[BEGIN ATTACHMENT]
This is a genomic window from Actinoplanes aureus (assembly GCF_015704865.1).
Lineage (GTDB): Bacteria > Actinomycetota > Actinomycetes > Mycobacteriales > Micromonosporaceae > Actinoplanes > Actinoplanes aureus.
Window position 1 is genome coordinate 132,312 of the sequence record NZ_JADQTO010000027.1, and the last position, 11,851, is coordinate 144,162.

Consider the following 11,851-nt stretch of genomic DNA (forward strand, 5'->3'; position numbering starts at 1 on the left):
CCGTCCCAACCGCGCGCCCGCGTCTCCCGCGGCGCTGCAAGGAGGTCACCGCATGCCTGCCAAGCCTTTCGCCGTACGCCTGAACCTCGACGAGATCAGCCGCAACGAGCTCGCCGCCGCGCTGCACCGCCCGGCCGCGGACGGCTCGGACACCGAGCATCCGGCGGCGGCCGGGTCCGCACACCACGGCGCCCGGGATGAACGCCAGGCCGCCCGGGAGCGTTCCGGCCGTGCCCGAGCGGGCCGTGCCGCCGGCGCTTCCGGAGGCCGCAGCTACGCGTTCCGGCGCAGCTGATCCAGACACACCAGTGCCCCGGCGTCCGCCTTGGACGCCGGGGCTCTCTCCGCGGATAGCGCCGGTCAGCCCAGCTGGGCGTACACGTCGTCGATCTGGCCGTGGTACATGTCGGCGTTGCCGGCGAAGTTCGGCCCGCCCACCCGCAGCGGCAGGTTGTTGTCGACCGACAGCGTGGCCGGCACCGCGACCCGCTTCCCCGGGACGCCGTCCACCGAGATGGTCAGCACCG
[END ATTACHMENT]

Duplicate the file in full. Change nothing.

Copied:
This is a genomic window from Actinoplanes aureus (assembly GCF_015704865.1).
Lineage (GTDB): Bacteria > Actinomycetota > Actinomycetes > Mycobacteriales > Micromonosporaceae > Actinoplanes > Actinoplanes aureus.
Window position 1 is genome coordinate 132,312 of the sequence record NZ_JADQTO010000027.1, and the last position, 11,851, is coordinate 144,162.

Consider the following 11,851-nt stretch of genomic DNA (forward strand, 5'->3'; position numbering starts at 1 on the left):
CCGTCCCAACCGCGCGCCCGCGTCTCCCGCGGCGCTGCAAGGAGGTCACCGCATGCCTGCCAAGCCTTTCGCCGTACGCCTGAACCTCGACGAGATCAGCCGCAACGAGCTCGCCGCCGCGCTGCACCGCCCGGCCGCGGACGGCTCGGACACCGAGCATCCGGCGGCGGCCGGGTCCGCACACCACGGCGCCCGGGATGAACGCCAGGCCGCCCGGGAGCGTTCCGGCCGTGCCCGAGCGGGCCGTGCCGCCGGCGCTTCCGGAGGCCGCAGCTACGCGTTCCGGCGCAGCTGATCCAGACACACCAGTGCCCCGGCGTCCGCCTTGGACGCCGGGGCTCTCTCCGCGGATAGCGCCGGTCAGCCCAGCTGGGCGTACACGTCGTCGATCTGGCCGTGGTACATGTCGGCGTTGCCGGCGAAGTTCGGCCCGCCCACCCGCAGCGGCAGGTTGTTGTCGACCGACAGCGTGGCCGGCACCGCGACCCGCTTCCCCGGGACGCCGTCCACCGAGATGGTCAGCACCG